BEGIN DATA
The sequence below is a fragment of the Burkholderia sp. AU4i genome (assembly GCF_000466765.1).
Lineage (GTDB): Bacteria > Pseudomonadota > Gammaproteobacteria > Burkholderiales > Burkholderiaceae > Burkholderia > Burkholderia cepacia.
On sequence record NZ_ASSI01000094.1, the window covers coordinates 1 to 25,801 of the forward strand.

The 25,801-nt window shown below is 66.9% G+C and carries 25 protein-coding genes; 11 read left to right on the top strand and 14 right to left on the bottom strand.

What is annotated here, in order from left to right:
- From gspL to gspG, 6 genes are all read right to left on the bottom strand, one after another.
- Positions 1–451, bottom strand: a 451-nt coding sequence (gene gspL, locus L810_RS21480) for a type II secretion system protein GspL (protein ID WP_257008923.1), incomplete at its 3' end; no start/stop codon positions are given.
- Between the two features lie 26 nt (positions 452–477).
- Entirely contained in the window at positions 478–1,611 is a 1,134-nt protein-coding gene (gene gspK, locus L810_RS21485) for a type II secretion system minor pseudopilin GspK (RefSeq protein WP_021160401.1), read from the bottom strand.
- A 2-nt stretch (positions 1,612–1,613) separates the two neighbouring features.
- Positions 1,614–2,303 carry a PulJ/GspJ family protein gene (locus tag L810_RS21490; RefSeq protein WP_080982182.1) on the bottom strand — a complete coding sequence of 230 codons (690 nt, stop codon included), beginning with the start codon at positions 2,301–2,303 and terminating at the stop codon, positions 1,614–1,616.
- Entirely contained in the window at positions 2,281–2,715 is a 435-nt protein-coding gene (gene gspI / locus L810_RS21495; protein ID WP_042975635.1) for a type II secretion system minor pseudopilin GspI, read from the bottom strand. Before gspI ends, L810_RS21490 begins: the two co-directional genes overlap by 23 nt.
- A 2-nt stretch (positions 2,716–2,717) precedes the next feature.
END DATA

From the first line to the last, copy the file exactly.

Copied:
The sequence below is a fragment of the Burkholderia sp. AU4i genome (assembly GCF_000466765.1).
Lineage (GTDB): Bacteria > Pseudomonadota > Gammaproteobacteria > Burkholderiales > Burkholderiaceae > Burkholderia > Burkholderia cepacia.
On sequence record NZ_ASSI01000094.1, the window covers coordinates 1 to 25,801 of the forward strand.

The 25,801-nt window shown below is 66.9% G+C and carries 25 protein-coding genes; 11 read left to right on the top strand and 14 right to left on the bottom strand.

What is annotated here, in order from left to right:
- From gspL to gspG, 6 genes are all read right to left on the bottom strand, one after another.
- Positions 1–451, bottom strand: a 451-nt coding sequence (gene gspL, locus L810_RS21480) for a type II secretion system protein GspL (protein ID WP_257008923.1), incomplete at its 3' end; no start/stop codon positions are given.
- Between the two features lie 26 nt (positions 452–477).
- Entirely contained in the window at positions 478–1,611 is a 1,134-nt protein-coding gene (gene gspK, locus L810_RS21485) for a type II secretion system minor pseudopilin GspK (RefSeq protein WP_021160401.1), read from the bottom strand.
- A 2-nt stretch (positions 1,612–1,613) separates the two neighbouring features.
- Positions 1,614–2,303 carry a PulJ/GspJ family protein gene (locus tag L810_RS21490; RefSeq protein WP_080982182.1) on the bottom strand — a complete coding sequence of 230 codons (690 nt, stop codon included), beginning with the start codon at positions 2,301–2,303 and terminating at the stop codon, positions 1,614–1,616.
- Entirely contained in the window at positions 2,281–2,715 is a 435-nt protein-coding gene (gene gspI / locus L810_RS21495; protein ID WP_042975635.1) for a type II secretion system minor pseudopilin GspI, read from the bottom strand. Before gspI ends, L810_RS21490 begins: the two co-directional genes overlap by 23 nt.
- A 2-nt stretch (positions 2,716–2,717) precedes the next feature.